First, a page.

February 15, 1992
Pruning and application of dormant sprays to shrubs and ornamental and fruit trees are timely tasks for home gardeners during the next few weeks.Both are best accomplished when the weather is mild enough to work comfortably outdoors and before warming causes sap to rise.Judicious pruning of woody plants, even if there has been little winter damage, will encourage vigorous growth, promote better health and enhance appearance.Dormant sprays are effective against many pests that spend the winter on stems, branches and in bark crevices.
June 14, 1998
Q.I planted a row of 10 white pines and spruces several years ago and want to begin pruning and training them so they will develop into large, healthy trees. How do I start?A.Start with a pair of sharp hand pruners. Spruces and pines produce new growth ("candles") each spring at the ends of their branches. The candles are compact, elongated and light-green in color. Pruning back the candles halfway will force two new shoots to emerge from the cut. This will cause the trees to fill out more quickly.
June 8, 1997
I am so disappointed that my lilacs didn't bloom this year. They bloomed beautifully last year but were so overgrown that I had to cut them back in the fall. I fertilized them, and I don't see any pest problems.Did my pruning damage these lovely shrubs?Your pruning work didn't damage your lilacs, but it removed the buds that would have produced this year's blooms. Your plants will come back and flower next year, however.Many types of lilacs do require yearly pruning to keep them productive and manageable.
April 21, 1991
At first, it seems like a paradox: One of the most effective ways toencourage the growth of a healthy, attractive tree or shrub is actually to cut, saw or otherwise chop at it methodically.Pruning at its best can rise to the level of an art with potential for a personal, creative touch. By pruning, you can enhance a plant's natural growth pattern and coax it into its optimum shape.Besides training a plant's growth, pruning provides other gardening benefits. When transplanting, good pruning can make the differencebetween life and death for your plant.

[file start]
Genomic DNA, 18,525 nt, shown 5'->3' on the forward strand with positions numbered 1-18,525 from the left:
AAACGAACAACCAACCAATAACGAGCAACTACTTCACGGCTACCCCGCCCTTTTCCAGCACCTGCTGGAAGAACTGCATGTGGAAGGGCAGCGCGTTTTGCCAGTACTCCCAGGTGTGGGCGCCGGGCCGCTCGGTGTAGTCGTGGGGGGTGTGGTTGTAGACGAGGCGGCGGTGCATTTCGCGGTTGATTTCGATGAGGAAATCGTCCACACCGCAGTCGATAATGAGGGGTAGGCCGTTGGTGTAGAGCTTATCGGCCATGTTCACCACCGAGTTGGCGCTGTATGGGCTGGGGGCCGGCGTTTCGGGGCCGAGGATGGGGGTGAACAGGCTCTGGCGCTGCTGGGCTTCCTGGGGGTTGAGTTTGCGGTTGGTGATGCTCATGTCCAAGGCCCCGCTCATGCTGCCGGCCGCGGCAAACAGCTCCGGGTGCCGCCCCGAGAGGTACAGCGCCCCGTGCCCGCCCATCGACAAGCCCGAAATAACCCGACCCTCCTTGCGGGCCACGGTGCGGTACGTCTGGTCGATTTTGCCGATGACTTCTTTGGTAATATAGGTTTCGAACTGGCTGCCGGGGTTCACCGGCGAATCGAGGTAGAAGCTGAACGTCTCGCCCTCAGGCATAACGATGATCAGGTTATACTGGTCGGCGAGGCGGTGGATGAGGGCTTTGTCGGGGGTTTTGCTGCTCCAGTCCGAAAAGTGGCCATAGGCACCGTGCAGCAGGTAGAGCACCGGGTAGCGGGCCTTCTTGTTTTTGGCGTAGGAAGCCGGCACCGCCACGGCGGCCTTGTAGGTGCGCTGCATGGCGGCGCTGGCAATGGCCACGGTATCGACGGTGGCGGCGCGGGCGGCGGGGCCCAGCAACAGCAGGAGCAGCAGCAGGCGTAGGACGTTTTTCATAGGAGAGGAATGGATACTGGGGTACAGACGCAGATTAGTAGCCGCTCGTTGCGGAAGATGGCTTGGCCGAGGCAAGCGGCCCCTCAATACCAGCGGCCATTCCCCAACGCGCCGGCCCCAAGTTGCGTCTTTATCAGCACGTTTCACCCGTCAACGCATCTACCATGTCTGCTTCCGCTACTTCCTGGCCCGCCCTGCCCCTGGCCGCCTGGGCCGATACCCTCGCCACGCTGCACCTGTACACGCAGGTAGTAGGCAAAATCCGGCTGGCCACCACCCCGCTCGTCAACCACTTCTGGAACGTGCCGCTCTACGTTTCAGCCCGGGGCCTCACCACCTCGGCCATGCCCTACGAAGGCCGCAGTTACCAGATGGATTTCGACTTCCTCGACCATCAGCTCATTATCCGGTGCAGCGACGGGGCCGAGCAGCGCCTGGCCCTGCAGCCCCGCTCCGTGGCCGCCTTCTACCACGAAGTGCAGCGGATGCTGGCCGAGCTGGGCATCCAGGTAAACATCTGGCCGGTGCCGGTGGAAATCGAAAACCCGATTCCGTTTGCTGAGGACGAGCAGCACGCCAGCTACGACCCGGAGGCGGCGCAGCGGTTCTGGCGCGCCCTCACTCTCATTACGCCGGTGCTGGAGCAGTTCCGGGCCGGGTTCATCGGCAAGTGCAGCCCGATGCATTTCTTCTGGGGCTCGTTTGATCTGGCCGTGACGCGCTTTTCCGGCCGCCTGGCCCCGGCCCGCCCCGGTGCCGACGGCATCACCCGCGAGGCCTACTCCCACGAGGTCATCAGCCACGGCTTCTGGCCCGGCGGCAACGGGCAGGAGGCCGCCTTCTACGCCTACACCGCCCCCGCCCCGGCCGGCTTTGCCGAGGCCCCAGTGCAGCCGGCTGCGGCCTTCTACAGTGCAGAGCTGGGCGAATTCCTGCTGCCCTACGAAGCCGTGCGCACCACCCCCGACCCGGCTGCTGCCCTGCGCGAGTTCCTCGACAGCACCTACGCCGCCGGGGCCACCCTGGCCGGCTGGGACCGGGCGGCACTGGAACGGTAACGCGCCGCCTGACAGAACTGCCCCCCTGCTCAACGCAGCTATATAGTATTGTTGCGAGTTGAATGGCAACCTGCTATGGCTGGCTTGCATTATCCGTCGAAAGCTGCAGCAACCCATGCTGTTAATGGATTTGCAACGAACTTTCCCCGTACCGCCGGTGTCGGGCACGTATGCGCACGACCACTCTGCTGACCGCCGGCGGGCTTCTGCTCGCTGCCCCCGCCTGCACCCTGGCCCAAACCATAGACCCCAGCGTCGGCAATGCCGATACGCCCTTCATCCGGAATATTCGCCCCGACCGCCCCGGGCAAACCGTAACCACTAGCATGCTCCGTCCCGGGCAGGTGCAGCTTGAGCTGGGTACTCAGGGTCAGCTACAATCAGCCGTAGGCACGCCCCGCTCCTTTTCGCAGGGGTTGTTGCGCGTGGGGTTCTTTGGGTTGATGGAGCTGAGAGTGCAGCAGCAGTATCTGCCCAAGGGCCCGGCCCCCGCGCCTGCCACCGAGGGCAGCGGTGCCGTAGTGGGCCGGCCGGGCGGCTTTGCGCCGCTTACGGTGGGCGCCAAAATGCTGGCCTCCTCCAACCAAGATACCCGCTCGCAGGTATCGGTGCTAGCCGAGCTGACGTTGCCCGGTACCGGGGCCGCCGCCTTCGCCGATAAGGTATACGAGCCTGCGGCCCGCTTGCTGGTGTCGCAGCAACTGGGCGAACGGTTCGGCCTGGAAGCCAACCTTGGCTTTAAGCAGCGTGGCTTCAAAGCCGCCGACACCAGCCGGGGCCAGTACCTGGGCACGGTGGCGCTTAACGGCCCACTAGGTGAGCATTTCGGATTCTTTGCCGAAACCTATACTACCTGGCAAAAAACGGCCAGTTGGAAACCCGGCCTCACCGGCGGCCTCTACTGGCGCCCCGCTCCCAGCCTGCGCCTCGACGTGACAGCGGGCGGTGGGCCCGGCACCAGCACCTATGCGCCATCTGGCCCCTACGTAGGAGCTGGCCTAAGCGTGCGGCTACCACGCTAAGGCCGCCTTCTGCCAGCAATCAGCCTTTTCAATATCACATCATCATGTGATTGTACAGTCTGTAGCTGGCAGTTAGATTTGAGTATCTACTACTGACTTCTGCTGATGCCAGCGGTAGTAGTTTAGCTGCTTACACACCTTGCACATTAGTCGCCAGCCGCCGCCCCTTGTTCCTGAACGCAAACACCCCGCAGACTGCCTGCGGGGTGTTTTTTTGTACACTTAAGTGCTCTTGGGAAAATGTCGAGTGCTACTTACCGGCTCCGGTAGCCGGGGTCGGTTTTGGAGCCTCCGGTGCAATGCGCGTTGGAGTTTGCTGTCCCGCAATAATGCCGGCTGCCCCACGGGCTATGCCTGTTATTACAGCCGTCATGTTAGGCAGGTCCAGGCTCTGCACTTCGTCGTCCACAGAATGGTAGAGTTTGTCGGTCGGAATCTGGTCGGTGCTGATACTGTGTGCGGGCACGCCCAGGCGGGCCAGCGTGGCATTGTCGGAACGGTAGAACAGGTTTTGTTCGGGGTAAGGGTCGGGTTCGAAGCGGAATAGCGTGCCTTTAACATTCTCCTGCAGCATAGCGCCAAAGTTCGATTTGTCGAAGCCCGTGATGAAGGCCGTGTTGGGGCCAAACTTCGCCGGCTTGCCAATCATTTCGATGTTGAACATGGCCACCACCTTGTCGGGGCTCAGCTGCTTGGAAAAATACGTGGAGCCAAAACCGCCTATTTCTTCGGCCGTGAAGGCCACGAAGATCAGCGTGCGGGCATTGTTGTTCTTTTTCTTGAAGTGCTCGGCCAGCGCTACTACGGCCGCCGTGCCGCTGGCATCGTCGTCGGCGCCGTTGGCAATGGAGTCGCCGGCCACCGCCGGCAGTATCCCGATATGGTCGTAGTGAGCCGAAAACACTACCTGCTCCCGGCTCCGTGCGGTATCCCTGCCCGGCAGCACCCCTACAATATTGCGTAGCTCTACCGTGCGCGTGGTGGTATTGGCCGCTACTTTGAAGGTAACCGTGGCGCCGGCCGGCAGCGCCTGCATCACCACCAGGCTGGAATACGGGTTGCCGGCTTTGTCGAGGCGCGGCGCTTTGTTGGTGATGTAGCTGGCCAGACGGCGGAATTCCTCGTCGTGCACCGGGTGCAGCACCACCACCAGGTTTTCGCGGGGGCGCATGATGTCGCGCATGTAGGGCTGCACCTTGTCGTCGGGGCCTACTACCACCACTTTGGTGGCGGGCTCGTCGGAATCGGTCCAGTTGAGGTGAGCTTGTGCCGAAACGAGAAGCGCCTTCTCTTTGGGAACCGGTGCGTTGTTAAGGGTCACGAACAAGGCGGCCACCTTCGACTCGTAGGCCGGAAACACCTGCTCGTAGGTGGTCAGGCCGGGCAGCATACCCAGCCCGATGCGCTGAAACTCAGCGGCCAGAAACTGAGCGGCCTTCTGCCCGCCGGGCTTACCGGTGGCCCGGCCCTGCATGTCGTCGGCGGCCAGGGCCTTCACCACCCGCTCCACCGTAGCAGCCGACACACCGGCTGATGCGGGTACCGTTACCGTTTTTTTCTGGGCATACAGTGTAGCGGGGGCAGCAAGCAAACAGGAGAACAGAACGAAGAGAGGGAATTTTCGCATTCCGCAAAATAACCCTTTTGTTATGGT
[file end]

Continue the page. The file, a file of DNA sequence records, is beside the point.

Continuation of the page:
March 13, 1994
Once when I got a new job, I nearly leveled a privet hedge.The job change coincided with a move to a different house, surrounded by untrimmed greenery.At work, I faced challenges, intrigue, competition -- stress city. On my days off, I tried to relax.Soon, the way to do that became clear. I began pruning the poor privets. Every week.A nip here, a slice there with the long-handled trimmers, the manual trimming equipment that required lots of energy and yielded lots of satisfaction.I felt better, but the ever-dwindling row along the driveway started looking scared.
January 2, 2000
Q. I have an old, healthy crab apple tree that has become a tangle of branches, many of which are dead or dying. How severely should I prune it to keep it healthy? A. First, prune out all the dead branches. Then remove weak or dying branches, especially those growing across or into the middle of the canopy. If two branches are rubbing, remove the weaker one. Don't simply remove the ends of branches; make your pruning cut back to the next healthy branch or limb. You will probably end up with a lot of wood on the ground, but your tree will live longer as a result.